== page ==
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Meta intends to win metaverse wallet race with Meta Pay

Meta plans to let metaverse users pay for digital items, retain the proof of item ownership and manage their identities with the newly rebranded Meta Pay.

Meta, formerly Facebook, wants to monetize the metaverse by expanding the digital wallet capabilities available on the company's social networks.

This month, the company rebranded Facebook Pay as Meta Pay while continuing to offer the payment service for items on online stores and Facebook, Messenger, Instagram and WhatsApp. The service lets people make purchases without entering payment information each time. Meta Pay will do the same on the metaverse, speeding sales of digital items, art and tickets to virtual events, Meta CEO Mark Zuckerberg said.

"The more easily you can transact, the bigger the opportunity for creators," he said in a Facebook post.

Meta Pay could make the metaverse more attractive for retailers, as simplicity drives more consumer spending. A 2020 Marketing Science Institute study found that customers spent 17.4% more at retail sites after sellers adopted one-click buying. Conversely, 17% of consumers in a Statista survey abandoned their online orders because the checkout process was too complicated.

The immersive nature of the metaverse makes easy buying essential, OnConvergence analyst Tom Brannen said. Suppose customers interact with the metaverse on a virtual reality (VR) headset. In that case, they won't want to take it off to type in a credit card number.

"The logistics of our traditional systems of making a payment are going to have to be completely redone for that world," he said.

Meta Pay
Consumers can use the Meta Pay digital wallet to simplify transactions on Facebook, Instagram and WhatsApp. Meta intends to expand the service into the metaverse.

Meta wants to be the first to have a wallet in place when the metaverse economy kicks off, Brannen said. If the company does not have an easy way to pay for purchases in its virtual world, a competitor could spring up and reap the profits. EBay was slow in building a payment option for its auctions, so PayPal solved the problem and made millions. EBay bought PayPal for $1.5 billion after a failed attempt to compete with it.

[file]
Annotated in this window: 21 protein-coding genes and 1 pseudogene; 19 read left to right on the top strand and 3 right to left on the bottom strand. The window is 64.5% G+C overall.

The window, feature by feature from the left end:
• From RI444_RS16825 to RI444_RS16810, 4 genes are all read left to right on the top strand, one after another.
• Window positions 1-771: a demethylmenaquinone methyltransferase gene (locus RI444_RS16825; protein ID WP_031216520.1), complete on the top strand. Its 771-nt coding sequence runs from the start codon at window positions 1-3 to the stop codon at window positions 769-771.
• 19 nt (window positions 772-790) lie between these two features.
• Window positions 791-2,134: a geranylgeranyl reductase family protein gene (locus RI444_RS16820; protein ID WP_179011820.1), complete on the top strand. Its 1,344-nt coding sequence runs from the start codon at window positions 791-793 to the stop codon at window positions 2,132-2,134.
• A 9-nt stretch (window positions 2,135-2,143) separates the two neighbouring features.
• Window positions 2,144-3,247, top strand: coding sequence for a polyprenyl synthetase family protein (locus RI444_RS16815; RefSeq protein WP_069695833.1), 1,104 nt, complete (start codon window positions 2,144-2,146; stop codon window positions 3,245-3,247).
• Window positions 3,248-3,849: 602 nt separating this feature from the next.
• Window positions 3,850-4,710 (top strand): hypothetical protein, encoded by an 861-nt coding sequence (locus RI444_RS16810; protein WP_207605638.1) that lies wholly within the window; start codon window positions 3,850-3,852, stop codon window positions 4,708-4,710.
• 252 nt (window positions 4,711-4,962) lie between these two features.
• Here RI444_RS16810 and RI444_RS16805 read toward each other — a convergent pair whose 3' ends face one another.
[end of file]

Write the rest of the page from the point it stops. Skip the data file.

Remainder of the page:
Meta faces an uphill battle. Facebook Pay isn't as popular as PayPal and Venmo for buying items and sending payments online, said Martha Bennett, an analyst at Forrester Research. Apple has a widely used digital wallet, Apple Pay, and reportedly has metaverse plans of its own with a VR or augmented reality (AR) headset in the works.

"Facebook Pay lags way, way behind other payment mechanisms," Bennett said.

Meta's ambitions for Pay go beyond payments, Zuckerberg said. Customers could use the wallet to prove they own a virtual good and use it across metaverse platforms. Meta Pay could also help users confirm their identity in the metaverse. The company did not provide details about how these capabilities would work.

Last year, Meta spent $10 billion on its metaverse division, chasing a market Constellation Research estimates could hit $21.7 trillion by 2030. However, this spring, Meta announced that it would spend less on developing the metaverse in the face of lackluster revenue growth.

Meta's spending has given it a strong position in the VR/AR market. The company's Meta Quest 2 accounted for 80% of the AR and VR headsets sold worldwide in 2021, according to research firm IDC.

Mike Gleason is a reporter covering unified communications and collaboration tools. He previously covered communities in the MetroWest region of Massachusetts for the Milford Daily News, Walpole Times, Sharon Advocate and Medfield Press. He has also worked for newspapers in central Massachusetts and southwestern Vermont and served as a local editor for Patch. He can be found on Twitter at @MGleason_TT.

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